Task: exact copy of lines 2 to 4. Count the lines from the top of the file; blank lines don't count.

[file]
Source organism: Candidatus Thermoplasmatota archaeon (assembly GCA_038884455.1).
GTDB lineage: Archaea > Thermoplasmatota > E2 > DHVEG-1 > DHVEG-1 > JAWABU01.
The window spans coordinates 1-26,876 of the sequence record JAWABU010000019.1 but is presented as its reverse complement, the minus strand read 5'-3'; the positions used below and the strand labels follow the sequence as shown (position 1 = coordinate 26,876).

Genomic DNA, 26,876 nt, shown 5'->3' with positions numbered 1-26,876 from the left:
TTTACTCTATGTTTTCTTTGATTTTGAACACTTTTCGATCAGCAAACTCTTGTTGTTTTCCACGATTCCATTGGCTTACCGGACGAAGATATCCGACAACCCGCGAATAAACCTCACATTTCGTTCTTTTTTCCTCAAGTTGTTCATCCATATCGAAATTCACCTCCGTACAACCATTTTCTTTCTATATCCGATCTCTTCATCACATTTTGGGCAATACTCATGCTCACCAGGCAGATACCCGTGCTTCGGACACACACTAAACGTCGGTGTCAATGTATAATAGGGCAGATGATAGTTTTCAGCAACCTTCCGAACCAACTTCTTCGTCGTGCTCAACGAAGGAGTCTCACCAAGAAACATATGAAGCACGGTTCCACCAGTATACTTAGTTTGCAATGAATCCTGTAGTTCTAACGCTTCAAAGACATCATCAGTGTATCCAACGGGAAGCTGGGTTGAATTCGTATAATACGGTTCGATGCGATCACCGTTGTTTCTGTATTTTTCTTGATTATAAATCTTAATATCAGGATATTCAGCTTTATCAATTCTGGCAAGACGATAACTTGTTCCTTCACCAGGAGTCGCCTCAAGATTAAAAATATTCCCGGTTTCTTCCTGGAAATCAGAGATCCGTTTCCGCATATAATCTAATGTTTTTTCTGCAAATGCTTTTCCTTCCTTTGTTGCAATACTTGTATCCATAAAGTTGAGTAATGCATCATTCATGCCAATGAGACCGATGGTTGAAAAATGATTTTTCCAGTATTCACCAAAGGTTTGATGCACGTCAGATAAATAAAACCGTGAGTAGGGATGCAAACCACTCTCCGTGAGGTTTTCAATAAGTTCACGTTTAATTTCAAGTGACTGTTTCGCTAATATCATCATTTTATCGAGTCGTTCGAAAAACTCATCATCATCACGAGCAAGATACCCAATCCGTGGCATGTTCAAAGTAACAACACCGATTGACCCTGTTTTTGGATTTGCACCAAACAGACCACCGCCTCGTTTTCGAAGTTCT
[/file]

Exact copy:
GTDB lineage: Archaea > Thermoplasmatota > E2 > DHVEG-1 > DHVEG-1 > JAWABU01.
The window spans coordinates 1-26,876 of the sequence record JAWABU010000019.1 but is presented as its reverse complement, the minus strand read 5'-3'; the positions used below and the strand labels follow the sequence as shown (position 1 = coordinate 26,876).

Genomic DNA, 26,876 nt, shown 5'->3' with positions numbered 1-26,876 from the left: